With less than a month to go before Windows 10's official release, Microsoft appears to be closing in on the finish line. WinBeta has spotted a build of the in-development operating system -- version 10176 -- with the moniker RTM (release to manufacturing), an end-of-development milestone which indicates completion. It's a status corroborated by sources at both Neowin and The Verge, who say Microsoft expects to finalize Windows 10 sometime this week.

"Completion" is the operant term, but Microsoft plans to continue issuing major Windows updates at a fast and frequent clip. Windows 10, which marks the platform's transition to "software as a service," implies not only regular fixes and security updates but feature additions far into the future (vice president of operating systems Terry Myerson has called the "final version of Window"). Microsoft's already promised extension support for Edge, its new Internet browser, and improvements to its built-in apps for Windows 10.

That accelerated pace of development recently manifested ahead of Windows 10's release. Microsoft pushed three new versions of the operating system (build 10158, 10159, and 10162), each bearing hundreds of improvements and of bug fixes, in rapid succession to Windows Insiders last week.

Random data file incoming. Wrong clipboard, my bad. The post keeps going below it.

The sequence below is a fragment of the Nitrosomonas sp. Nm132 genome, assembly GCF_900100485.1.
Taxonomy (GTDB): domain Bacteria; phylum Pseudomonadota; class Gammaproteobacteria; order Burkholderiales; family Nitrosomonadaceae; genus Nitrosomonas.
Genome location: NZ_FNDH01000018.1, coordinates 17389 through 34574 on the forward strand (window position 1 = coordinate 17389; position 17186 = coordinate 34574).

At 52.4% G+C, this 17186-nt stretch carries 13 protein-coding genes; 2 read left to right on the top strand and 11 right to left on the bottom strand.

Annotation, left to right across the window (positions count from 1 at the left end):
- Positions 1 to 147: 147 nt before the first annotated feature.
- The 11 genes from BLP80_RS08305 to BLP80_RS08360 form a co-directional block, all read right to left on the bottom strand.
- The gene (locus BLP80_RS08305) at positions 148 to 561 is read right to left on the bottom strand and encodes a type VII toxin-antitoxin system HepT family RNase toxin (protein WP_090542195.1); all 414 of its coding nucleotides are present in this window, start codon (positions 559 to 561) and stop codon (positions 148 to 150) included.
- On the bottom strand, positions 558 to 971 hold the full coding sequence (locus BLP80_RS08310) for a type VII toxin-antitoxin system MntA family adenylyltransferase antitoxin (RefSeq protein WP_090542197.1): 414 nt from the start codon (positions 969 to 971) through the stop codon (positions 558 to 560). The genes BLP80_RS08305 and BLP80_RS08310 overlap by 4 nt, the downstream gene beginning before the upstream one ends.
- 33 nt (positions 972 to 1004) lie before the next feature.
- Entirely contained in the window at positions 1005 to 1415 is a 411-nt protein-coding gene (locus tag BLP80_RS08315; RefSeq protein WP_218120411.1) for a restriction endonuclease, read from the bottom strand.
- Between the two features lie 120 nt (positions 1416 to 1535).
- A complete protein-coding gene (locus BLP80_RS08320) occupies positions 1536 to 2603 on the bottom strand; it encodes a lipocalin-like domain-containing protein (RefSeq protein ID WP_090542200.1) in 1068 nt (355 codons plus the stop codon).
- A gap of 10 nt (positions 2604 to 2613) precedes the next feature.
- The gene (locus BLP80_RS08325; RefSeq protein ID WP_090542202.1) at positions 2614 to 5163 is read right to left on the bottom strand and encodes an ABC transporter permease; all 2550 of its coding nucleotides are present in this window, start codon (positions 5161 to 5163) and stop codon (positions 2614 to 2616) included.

The newest Windows 10 distribution isn't without problems, but the company's focusing solely on rectifying any showstopping issues ahead of the impending July 29 deadline. To that point, leaked release notes of build 10163 show fixes related to networking, security, and enterprise app deployment.

As Microsoft laid out last week, OEMs and retailers will be among the first to receive the finalized version of Windows 10. The public rollout will begin soon after, starting with Windows Insiders, business, and volume license customers. In a blog post, Meyerson wrote the goal is to ensure the update goes smoothly for the vast majority of users. "Each day of the roll-out, we will listen, learn and update the experience," he said.

This year's Windows release will effectively be Microsoft's largest ever. The company's offering Windows 7, 8, and 8.1 users the chance to upgrade for free within a one-year window, a part of the company's twofold effort to realign revenue around services rather than software. Microsoft's hoping to spur adoption of the Windows Store (transactions from which it receives a cut) and drive users towards its cloud-based subscription services like OneNote, OneDrive, and Office 365. Whether Windows 10 will help the company to achieve those goals is unclear, but it's undoubtedly the company's largest and most progressive stride yet.